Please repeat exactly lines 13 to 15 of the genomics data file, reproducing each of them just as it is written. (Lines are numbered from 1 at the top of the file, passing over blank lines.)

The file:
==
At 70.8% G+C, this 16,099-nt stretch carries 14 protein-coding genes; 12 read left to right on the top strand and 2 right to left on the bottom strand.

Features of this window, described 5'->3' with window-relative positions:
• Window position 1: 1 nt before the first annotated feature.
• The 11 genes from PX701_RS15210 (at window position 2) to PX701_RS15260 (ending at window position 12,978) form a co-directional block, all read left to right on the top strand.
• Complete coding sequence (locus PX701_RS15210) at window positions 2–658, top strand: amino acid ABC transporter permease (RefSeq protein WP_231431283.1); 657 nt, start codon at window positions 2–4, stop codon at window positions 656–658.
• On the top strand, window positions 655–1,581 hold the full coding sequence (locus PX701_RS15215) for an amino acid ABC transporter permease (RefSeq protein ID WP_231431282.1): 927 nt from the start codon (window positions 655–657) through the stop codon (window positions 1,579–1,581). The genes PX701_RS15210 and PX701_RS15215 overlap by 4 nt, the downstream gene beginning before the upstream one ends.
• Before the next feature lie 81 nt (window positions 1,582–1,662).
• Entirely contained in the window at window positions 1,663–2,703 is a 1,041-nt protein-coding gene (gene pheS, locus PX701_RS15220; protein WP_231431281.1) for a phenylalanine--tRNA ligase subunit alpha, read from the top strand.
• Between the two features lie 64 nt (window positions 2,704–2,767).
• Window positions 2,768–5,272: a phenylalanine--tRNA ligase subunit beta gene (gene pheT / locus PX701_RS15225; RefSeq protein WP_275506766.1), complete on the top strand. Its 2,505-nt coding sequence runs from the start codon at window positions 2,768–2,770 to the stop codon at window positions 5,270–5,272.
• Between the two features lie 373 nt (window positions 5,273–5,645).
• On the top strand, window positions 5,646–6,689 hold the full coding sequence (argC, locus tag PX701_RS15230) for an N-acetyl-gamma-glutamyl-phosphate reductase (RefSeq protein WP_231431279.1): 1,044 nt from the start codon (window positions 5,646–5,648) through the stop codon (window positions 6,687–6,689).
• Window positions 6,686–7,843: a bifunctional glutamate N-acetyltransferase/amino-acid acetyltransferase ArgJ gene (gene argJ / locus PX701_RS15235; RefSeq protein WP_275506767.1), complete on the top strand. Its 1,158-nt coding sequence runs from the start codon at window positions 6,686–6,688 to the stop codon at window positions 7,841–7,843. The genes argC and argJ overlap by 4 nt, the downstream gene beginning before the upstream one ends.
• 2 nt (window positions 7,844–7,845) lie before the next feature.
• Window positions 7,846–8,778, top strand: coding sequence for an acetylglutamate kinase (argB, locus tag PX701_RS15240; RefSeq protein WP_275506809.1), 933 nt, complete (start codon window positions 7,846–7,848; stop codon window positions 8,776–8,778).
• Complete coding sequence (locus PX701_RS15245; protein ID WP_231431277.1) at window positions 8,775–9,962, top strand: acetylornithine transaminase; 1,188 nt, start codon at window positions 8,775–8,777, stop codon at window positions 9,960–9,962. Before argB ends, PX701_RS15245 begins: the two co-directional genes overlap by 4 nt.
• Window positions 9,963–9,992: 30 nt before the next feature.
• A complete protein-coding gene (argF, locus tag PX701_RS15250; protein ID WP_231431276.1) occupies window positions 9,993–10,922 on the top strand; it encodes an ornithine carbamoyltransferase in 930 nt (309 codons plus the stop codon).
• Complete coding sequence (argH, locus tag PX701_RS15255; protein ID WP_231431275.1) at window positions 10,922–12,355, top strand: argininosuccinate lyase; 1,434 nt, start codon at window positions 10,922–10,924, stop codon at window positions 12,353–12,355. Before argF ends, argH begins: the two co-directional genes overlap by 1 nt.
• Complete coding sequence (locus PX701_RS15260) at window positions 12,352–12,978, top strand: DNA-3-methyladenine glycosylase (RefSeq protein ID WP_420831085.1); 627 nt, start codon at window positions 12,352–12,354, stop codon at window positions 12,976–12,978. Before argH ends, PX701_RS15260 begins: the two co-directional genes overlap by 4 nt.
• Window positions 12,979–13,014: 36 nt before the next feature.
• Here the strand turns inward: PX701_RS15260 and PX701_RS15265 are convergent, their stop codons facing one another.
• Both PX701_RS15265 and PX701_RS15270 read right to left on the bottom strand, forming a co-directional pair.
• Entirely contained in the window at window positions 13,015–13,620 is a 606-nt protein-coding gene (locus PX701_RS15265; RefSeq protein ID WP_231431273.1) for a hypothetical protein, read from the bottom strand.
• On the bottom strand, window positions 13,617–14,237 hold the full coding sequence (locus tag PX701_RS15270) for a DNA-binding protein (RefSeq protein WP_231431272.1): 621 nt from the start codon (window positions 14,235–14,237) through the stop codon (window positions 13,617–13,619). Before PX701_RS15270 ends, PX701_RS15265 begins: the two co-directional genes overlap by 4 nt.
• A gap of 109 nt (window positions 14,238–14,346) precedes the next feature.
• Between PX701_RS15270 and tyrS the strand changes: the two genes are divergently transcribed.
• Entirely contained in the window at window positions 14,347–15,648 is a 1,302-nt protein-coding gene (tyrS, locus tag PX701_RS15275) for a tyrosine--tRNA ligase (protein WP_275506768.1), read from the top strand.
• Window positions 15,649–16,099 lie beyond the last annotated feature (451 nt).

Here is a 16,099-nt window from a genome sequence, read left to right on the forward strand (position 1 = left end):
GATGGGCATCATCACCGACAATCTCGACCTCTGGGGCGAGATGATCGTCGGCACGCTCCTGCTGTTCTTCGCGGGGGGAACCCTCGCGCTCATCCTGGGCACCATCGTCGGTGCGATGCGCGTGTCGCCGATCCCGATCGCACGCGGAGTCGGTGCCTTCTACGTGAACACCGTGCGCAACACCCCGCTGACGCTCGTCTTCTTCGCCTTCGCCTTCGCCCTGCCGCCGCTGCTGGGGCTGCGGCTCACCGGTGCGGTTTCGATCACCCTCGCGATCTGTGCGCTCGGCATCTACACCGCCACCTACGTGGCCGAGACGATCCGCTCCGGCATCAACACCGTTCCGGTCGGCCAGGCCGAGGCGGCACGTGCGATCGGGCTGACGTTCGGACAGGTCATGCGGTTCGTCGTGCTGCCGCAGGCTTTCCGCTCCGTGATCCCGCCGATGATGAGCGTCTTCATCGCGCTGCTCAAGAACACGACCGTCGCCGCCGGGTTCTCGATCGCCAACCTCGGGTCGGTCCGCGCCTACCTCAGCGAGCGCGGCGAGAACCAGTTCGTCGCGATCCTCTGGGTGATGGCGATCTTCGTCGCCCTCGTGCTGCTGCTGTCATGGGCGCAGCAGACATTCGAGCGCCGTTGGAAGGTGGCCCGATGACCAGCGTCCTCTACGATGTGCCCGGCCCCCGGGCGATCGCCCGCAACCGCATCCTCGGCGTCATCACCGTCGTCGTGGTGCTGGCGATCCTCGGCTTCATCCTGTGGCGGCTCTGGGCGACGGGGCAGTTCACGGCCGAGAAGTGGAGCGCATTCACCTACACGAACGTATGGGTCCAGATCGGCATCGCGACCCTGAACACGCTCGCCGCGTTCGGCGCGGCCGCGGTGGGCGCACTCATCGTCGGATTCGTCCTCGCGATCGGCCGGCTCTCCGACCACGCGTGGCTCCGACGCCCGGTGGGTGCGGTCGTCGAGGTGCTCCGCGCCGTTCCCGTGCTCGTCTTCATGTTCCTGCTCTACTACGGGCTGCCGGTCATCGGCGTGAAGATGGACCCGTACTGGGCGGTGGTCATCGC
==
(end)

• Window positions 6,686–7,843: a bifunctional glutamate N-acetyltransferase/amino-acid acetyltransferase ArgJ gene (gene argJ / locus PX701_RS15235; RefSeq protein WP_275506767.1), complete on the top strand. Its 1,158-nt coding sequence runs from the start codon at window positions 6,686–6,688 to the stop codon at window positions 7,841–7,843. The genes argC and argJ overlap by 4 nt, the downstream gene beginning before the upstream one ends.
• 2 nt (window positions 7,844–7,845) lie before the next feature.
• Window positions 7,846–8,778, top strand: coding sequence for an acetylglutamate kinase (argB, locus tag PX701_RS15240; RefSeq protein WP_275506809.1), 933 nt, complete (start codon window positions 7,846–7,848; stop codon window positions 8,776–8,778).